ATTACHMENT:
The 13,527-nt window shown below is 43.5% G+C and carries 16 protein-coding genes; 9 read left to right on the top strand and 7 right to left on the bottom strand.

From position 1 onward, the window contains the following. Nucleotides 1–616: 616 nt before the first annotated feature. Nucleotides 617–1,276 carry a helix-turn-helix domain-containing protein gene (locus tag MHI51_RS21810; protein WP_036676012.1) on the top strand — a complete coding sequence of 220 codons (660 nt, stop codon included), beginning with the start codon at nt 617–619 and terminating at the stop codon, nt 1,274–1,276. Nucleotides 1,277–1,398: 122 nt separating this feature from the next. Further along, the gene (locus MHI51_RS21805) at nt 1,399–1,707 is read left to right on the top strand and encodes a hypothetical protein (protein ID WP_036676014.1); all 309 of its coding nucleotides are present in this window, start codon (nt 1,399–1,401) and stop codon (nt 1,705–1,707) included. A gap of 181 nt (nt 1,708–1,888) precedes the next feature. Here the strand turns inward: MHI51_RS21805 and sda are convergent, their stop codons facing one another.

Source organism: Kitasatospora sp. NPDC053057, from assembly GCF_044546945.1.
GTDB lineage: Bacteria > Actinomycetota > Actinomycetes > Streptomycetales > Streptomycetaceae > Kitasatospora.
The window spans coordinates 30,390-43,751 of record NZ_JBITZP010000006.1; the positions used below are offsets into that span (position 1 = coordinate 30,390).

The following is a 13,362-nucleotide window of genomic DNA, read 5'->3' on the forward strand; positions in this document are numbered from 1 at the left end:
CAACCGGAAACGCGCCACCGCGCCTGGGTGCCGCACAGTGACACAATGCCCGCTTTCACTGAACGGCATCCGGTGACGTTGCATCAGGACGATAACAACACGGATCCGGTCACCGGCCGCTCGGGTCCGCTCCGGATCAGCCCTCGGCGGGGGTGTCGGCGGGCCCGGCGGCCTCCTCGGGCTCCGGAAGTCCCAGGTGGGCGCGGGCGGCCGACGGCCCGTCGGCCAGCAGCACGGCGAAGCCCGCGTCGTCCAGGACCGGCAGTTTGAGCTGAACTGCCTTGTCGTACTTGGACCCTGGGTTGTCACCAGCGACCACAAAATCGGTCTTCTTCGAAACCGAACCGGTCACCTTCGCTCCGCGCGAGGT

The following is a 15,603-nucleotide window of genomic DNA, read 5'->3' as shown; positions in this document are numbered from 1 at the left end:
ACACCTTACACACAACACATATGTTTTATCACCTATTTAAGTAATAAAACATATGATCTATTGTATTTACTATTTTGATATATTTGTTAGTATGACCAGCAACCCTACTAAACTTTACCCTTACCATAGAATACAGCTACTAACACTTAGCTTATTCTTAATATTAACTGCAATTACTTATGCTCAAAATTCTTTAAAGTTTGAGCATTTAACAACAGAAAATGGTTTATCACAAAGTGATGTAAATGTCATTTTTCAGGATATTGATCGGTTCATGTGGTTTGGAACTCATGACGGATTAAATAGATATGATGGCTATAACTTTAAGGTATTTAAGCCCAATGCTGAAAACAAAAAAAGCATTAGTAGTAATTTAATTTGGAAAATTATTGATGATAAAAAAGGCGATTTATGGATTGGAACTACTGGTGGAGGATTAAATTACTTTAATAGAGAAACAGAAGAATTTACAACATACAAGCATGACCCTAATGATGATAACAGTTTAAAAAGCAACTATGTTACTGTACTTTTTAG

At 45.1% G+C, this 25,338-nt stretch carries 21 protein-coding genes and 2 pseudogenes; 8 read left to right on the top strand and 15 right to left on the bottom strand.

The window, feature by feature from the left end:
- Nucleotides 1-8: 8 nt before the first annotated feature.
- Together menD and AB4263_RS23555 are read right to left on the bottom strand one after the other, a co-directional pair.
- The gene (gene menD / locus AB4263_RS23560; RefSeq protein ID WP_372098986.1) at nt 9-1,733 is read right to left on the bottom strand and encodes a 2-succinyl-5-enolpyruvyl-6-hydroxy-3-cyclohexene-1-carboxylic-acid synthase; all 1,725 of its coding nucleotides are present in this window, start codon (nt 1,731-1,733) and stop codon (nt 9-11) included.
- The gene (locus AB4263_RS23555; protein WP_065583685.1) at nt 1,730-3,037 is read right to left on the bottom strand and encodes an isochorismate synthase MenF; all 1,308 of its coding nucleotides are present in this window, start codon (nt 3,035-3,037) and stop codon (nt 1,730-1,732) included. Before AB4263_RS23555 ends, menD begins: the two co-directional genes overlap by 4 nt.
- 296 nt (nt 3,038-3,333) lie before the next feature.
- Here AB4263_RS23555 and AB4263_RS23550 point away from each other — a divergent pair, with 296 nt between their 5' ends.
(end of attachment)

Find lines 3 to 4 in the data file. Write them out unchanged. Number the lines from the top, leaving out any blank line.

Source organism: Kitasatospora sp. NPDC053057, from assembly GCF_044546945.1.
GTDB lineage: Bacteria > Actinomycetota > Actinomycetes > Streptomycetales > Streptomycetaceae > Kitasatospora.